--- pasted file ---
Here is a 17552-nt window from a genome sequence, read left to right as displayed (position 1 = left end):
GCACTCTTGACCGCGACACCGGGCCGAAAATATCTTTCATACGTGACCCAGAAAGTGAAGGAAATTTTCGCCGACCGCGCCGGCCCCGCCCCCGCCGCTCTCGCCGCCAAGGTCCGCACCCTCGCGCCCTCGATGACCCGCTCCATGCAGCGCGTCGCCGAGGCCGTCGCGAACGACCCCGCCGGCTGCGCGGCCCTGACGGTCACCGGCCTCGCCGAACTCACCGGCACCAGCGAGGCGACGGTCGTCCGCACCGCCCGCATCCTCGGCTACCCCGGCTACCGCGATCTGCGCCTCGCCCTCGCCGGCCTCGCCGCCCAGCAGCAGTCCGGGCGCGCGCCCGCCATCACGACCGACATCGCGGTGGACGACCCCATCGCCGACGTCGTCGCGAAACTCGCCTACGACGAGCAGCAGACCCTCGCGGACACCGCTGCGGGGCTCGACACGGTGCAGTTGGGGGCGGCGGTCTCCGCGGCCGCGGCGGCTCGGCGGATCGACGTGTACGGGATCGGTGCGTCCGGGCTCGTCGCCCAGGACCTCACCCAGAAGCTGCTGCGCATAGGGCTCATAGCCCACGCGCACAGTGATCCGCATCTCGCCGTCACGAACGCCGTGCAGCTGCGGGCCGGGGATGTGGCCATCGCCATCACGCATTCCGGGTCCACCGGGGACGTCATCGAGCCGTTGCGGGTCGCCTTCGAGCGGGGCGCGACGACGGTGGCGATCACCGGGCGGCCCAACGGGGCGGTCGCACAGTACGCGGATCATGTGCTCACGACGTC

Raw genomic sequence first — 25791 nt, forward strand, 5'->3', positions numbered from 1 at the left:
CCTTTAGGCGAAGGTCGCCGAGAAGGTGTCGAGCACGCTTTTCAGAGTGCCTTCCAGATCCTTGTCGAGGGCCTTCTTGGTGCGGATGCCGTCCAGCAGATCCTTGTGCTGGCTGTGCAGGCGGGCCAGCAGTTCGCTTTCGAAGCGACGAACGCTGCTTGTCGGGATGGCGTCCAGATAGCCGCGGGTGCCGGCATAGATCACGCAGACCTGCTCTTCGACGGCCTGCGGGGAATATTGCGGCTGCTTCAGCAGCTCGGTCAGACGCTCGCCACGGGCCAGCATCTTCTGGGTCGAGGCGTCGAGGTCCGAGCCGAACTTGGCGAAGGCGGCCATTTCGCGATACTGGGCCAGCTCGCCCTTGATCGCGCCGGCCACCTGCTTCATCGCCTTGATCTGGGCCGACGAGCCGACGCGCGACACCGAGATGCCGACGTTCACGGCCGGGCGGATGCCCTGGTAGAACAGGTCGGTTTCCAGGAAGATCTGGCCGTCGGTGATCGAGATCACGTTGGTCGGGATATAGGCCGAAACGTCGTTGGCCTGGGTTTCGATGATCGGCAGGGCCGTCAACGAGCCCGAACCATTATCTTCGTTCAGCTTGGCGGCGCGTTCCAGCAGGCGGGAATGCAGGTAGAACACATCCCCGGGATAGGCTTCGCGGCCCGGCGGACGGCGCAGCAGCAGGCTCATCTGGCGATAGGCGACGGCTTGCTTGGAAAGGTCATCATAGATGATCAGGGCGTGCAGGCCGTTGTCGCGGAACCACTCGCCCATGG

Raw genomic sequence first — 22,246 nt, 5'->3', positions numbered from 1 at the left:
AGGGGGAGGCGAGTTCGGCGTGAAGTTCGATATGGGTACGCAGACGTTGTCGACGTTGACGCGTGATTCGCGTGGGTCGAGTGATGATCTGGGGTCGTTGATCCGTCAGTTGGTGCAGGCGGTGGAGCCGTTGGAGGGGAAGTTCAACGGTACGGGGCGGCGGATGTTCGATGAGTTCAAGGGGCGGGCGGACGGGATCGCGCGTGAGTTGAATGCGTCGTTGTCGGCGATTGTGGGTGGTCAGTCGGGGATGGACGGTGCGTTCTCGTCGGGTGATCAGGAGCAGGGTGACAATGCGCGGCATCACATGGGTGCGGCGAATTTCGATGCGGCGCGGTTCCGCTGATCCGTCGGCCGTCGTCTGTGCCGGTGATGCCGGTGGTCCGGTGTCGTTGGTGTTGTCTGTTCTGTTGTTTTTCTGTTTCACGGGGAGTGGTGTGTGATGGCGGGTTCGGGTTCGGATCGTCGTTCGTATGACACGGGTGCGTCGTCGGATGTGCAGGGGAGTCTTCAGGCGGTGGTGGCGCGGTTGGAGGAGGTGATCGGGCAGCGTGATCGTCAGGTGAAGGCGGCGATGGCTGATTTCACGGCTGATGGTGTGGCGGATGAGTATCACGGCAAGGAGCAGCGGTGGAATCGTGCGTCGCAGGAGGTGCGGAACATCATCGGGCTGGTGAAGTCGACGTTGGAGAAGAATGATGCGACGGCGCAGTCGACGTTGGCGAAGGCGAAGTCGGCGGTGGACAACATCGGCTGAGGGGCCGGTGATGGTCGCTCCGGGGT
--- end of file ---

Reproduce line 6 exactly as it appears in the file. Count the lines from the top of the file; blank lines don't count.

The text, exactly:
AGGGGGAGGCGAGTTCGGCGTGAAGTTCGATATGGGTACGCAGACGTTGTCGACGTTGACGCGTGATTCGCGTGGGTCGAGTGATGATCTGGGGTCGTTGATCCGTCAGTTGGTGCAGGCGGTGGAGCCGTTGGAGGGGAAGTTCAACGGTACGGGGCGGCGGATGTTCGATGAGTTCAAGGGGCGGGCGGACGGGATCGCGCGTGAGTTGAATGCGTCGTTGTCGGCGATTGTGGGTGGTCAGTCGGGGATGGACGGTGCGTTCTCGTCGGGTGATCAGGAGCAGGGTGACAATGCGCGGCATCACATGGGTGCGGCGAATTTCGATGCGGCGCGGTTCCGCTGATCCGTCGGCCGTCGTCTGTGCCGGTGATGCCGGTGGTCCGGTGTCGTTGGTGTTGTCTGTTCTGTTGTTTTTCTGTTTCACGGGGAGTGGTGTGTGATGGCGGGTTCGGGTTCGGATCGTCGTTCGTATGACACGGGTGCGTCGTCGGATGTGCAGGGGAGTCTTCAGGCGGTGGTGGCGCGGTTGGAGGAGGTGATCGGGCAGCGTGATCGTCAGGTGAAGGCGGCGATGGCTGATTTCACGGCTGATGGTGTGGCGGATGAGTATCACGGCAAGGAGCAGCGGTGGAATCGTGCGTCGCAGGAGGTGCGGAACATCATCGGGCTGGTGAAGTCGACGTTGGAGAAGAATGATGCGACGGCGCAGTCGACGTTGGCGAAGGCGAAGTCGGCGGTGGACAACATCGGCTGAGGGGCCGGTGATGGTCGCTCCGGGGT